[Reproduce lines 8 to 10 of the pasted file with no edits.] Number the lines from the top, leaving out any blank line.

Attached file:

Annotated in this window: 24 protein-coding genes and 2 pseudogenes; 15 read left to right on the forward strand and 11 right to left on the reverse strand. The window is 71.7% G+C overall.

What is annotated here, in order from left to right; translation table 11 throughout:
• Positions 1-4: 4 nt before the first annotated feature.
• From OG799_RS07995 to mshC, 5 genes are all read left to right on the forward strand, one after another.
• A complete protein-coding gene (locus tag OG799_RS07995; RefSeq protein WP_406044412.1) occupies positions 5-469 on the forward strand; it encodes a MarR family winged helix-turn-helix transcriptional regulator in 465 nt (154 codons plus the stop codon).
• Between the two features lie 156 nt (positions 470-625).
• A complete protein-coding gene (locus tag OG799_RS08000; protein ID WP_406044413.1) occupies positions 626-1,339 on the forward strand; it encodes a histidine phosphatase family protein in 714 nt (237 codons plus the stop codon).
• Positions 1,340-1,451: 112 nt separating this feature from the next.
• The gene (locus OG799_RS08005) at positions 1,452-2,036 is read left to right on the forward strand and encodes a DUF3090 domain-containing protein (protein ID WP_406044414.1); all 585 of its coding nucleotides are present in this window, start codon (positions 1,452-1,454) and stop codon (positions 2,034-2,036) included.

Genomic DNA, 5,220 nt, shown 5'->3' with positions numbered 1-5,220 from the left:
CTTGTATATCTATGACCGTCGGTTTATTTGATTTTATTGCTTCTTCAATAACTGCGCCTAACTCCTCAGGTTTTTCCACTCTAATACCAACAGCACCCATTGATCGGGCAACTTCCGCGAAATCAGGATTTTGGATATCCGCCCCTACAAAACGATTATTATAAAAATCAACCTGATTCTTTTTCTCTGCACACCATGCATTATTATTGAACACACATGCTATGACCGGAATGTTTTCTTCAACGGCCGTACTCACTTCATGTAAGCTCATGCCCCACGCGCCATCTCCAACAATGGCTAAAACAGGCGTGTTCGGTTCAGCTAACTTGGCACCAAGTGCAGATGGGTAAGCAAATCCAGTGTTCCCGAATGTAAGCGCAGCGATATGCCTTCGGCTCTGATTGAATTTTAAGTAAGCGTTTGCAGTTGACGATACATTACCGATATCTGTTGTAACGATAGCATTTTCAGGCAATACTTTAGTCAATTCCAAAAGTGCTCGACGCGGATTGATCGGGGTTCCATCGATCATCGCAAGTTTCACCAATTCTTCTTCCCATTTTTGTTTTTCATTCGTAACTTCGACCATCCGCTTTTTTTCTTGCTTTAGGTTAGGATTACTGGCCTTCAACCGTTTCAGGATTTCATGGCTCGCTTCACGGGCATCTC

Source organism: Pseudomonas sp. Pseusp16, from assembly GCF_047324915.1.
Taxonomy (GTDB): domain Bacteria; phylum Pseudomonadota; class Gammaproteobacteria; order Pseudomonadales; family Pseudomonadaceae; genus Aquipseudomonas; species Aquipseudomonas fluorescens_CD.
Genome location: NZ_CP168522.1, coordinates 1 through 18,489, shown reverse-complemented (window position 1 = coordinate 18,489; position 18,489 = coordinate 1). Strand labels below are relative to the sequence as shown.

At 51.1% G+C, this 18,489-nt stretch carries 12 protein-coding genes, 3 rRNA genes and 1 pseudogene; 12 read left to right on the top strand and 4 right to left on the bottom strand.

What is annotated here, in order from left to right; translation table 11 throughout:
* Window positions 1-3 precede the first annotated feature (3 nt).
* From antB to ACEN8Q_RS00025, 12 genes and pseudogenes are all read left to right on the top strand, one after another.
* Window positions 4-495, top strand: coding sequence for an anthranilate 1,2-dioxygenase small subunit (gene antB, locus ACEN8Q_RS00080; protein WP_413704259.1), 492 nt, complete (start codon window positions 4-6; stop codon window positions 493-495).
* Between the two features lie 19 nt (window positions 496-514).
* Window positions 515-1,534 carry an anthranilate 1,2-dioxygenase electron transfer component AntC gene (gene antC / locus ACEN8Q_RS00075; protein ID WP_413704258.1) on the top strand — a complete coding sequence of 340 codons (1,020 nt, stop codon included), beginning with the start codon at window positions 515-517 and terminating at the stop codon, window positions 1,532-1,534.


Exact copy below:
• Positions 1,340-1,451: 112 nt separating this feature from the next.
• The gene (locus OG799_RS08005) at positions 1,452-2,036 is read left to right on the forward strand and encodes a DUF3090 domain-containing protein (protein ID WP_406044414.1); all 585 of its coding nucleotides are present in this window, start codon (positions 1,452-1,454) and stop codon (positions 2,034-2,036) included.

Genomic DNA, 5,220 nt, shown 5'->3' with positions numbered 1-5,220 from the left: